Mark Hamill Says Luke’s Arc In Star Wars: The Last Jedi Was Tough On Him
Jar Jar Binks. Teddy Bears taking down an Empire. Darth Vader hating sand. Star Wars has always had more than its fair share of contentious issues. But the most controversial one now belongs to Star Wars: The Last Jedi.
First and foremost is its depiction of Luke Skywalker, the saga’s naive farm boy turned intergalactic hero, and Mark Hamill himself heads up that queue. The actor, who reprised his role in The Force Awakens after a 30 year hiatus discussed just how tough Skywalker’s evolution was for him, from “the most idealistic character…the most optimistic character” to the jaded recluse who’d lost his faith in the way of the Jedi.
At the 44th Annual Saturn Awards, Hamill explained to ET Canada how he disagreed with how the character’s resolve had digressed, saying:
“I said, you know, even if I did something ghastly like picking the wrong young student, that I would redouble my efforts. I wouldn’t just go off to an island for 30 years.”
This was the main bone of contention for many a Star Wars fan when watching Luke’s return in The Last Jedi, and further in the interview, the actor made an interesting analogy as to how he got his head around this new take on the son of Vader.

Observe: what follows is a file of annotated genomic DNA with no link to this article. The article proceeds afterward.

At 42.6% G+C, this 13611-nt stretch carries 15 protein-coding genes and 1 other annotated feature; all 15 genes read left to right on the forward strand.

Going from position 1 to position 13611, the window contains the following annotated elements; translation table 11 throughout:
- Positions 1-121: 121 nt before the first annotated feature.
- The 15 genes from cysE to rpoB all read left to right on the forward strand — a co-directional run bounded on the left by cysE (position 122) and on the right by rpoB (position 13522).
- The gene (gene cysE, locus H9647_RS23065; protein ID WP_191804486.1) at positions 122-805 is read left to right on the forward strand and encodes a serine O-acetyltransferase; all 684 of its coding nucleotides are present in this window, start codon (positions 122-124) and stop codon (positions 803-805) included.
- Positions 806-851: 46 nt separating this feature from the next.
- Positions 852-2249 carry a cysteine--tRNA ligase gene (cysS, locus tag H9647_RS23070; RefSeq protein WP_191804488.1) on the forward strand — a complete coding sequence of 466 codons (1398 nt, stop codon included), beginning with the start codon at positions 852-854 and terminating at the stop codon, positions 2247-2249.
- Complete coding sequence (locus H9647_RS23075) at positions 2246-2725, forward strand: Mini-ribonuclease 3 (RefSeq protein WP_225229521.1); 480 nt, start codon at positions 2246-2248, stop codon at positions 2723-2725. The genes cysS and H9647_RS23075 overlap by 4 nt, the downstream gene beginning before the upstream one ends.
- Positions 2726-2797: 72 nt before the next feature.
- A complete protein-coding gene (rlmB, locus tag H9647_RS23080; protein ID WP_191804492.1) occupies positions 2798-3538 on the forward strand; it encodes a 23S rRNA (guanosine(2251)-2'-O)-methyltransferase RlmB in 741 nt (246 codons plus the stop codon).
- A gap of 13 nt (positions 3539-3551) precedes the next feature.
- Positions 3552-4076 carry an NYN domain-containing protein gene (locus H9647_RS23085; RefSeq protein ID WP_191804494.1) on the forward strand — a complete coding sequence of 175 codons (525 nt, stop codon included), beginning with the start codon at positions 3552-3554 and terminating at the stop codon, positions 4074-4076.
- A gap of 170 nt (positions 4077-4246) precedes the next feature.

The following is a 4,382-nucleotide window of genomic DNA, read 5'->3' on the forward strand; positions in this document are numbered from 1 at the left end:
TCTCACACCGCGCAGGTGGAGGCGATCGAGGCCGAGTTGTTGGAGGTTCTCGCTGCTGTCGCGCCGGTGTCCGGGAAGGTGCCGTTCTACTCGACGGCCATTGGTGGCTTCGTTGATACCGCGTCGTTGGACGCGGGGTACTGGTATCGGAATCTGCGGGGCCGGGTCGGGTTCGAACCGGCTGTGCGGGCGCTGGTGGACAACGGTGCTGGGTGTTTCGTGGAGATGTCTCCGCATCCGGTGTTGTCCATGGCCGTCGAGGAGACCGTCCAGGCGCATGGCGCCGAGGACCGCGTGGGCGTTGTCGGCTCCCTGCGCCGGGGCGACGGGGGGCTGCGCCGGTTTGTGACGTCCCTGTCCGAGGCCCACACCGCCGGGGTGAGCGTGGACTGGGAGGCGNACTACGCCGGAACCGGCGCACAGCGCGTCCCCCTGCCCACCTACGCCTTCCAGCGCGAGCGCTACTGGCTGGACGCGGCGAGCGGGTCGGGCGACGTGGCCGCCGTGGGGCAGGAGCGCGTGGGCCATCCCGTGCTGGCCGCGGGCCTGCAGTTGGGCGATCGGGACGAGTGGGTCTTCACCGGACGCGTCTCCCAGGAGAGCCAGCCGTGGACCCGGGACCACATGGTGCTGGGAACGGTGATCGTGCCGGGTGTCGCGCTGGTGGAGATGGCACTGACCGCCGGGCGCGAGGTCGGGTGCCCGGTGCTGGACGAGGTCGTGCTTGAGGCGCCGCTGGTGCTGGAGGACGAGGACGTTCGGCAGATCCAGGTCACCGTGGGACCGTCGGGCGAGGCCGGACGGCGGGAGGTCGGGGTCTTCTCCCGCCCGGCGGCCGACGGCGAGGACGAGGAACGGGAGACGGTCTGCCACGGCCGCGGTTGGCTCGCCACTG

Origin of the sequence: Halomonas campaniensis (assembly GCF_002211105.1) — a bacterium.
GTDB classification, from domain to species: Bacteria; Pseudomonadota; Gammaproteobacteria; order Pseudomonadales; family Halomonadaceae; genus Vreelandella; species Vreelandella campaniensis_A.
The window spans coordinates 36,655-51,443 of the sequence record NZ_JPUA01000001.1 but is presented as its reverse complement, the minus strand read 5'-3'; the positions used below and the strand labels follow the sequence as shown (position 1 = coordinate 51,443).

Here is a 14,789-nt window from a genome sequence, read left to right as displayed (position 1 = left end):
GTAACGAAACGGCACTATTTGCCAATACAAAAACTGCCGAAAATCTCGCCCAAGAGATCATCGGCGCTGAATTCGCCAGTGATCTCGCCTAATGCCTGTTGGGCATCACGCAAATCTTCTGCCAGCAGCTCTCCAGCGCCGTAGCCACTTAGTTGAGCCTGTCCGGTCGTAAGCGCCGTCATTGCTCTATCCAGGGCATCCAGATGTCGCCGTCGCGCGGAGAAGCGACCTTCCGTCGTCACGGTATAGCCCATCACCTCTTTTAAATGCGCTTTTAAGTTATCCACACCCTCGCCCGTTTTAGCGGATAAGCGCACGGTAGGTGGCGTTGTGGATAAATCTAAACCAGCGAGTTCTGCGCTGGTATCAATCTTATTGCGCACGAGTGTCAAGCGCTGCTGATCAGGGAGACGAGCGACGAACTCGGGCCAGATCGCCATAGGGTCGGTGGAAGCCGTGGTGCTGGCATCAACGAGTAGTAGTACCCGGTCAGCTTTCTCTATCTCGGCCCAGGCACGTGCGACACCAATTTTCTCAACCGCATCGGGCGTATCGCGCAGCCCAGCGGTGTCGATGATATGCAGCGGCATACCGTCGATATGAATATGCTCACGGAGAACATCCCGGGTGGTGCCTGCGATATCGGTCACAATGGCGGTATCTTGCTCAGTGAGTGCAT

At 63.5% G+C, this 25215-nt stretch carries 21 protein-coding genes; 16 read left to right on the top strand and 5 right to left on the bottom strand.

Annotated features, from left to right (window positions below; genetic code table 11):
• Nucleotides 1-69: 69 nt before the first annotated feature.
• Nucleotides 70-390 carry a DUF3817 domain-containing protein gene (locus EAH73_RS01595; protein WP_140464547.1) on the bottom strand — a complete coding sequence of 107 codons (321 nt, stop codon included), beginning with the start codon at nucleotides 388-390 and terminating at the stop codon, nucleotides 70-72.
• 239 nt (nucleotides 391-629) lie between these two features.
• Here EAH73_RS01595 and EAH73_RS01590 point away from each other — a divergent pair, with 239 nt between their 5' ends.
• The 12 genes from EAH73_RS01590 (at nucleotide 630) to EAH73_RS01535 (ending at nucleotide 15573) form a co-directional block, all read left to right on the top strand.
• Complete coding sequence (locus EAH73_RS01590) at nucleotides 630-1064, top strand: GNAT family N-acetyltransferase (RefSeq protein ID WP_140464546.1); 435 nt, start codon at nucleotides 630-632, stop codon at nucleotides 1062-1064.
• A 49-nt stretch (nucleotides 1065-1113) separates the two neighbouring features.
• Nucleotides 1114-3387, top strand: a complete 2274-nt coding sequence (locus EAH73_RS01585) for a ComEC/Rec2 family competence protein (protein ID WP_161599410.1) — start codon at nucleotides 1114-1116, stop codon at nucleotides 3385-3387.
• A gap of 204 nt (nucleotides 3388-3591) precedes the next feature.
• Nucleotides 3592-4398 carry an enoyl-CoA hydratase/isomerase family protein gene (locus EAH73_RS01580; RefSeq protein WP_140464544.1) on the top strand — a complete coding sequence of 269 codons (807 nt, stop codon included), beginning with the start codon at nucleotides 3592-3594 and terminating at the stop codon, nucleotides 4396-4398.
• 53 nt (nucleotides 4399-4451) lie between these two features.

“I mean, it was tough on me, because I was sort of old school George Lucas, and you have to make way for the new generation. So I had to figure out, ‘how can I best make this work?’ And there’s lots of backstory I made up for myself, that wouldn’t concern the audience in any way, and that’s when I made the analogy of being the Beatles generation, where ‘all you need is love,’ and in effect, we failed. Because I think the world is much worse now than it was then.”
There’s certainly a contextual poignancy that makes Hamill’s analogy hit home. These are dark times and Star Wars is usually framed as an escape from that. Seeing Luke defeated understandably broke fans’ spirits, but what should be taken from The Last Jedi is that his struggle to reach redemption results in bringing hope to the galaxy as he did before. Surely that’s more in keeping with the boy who first preferred trips to the Tosche Station to the Force, right?